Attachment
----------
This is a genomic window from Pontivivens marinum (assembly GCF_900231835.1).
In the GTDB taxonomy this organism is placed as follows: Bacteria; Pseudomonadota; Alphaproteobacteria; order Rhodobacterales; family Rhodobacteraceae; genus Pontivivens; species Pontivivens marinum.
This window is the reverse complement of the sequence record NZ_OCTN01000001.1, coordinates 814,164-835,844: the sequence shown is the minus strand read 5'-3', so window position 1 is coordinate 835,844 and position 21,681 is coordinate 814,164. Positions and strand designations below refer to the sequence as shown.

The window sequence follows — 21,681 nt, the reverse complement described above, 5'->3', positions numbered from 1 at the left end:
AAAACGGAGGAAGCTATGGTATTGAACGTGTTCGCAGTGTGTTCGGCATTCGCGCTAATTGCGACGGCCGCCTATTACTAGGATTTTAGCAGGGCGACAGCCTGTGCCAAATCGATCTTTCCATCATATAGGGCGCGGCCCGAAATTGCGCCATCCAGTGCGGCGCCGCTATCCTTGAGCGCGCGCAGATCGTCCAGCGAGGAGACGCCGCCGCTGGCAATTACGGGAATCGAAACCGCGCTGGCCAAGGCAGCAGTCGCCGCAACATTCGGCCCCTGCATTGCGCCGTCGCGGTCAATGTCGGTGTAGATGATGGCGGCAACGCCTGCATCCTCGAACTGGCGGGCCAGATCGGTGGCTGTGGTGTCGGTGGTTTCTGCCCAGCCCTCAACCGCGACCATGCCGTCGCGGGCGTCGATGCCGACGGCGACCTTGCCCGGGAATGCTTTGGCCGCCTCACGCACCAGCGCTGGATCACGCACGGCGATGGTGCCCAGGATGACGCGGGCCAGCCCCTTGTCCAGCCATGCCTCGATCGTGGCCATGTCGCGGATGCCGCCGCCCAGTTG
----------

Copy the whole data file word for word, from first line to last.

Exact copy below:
This is a genomic window from Pontivivens marinum (assembly GCF_900231835.1).
In the GTDB taxonomy this organism is placed as follows: Bacteria; Pseudomonadota; Alphaproteobacteria; order Rhodobacterales; family Rhodobacteraceae; genus Pontivivens; species Pontivivens marinum.
This window is the reverse complement of the sequence record NZ_OCTN01000001.1, coordinates 814,164-835,844: the sequence shown is the minus strand read 5'-3', so window position 1 is coordinate 835,844 and position 21,681 is coordinate 814,164. Positions and strand designations below refer to the sequence as shown.

The window sequence follows — 21,681 nt, the reverse complement described above, 5'->3', positions numbered from 1 at the left end:
AAAACGGAGGAAGCTATGGTATTGAACGTGTTCGCAGTGTGTTCGGCATTCGCGCTAATTGCGACGGCCGCCTATTACTAGGATTTTAGCAGGGCGACAGCCTGTGCCAAATCGATCTTTCCATCATATAGGGCGCGGCCCGAAATTGCGCCATCCAGTGCGGCGCCGCTATCCTTGAGCGCGCGCAGATCGTCCAGCGAGGAGACGCCGCCGCTGGCAATTACGGGAATCGAAACCGCGCTGGCCAAGGCAGCAGTCGCCGCAACATTCGGCCCCTGCATTGCGCCGTCGCGGTCAATGTCGGTGTAGATGATGGCGGCAACGCCTGCATCCTCGAACTGGCGGGCCAGATCGGTGGCTGTGGTGTCGGTGGTTTCTGCCCAGCCCTCAACCGCGACCATGCCGTCGCGGGCGTCGATGCCGACGGCGACCTTGCCCGGGAATGCTTTGGCCGCCTCACGCACCAGCGCTGGATCACGCACGGCGATGGTGCCCAGGATGACGCGGGCCAGCCCCTTGTCCAGCCATGCCTCGATCGTGGCCATGTCGCGGATGCCGCCGCCCAGTTG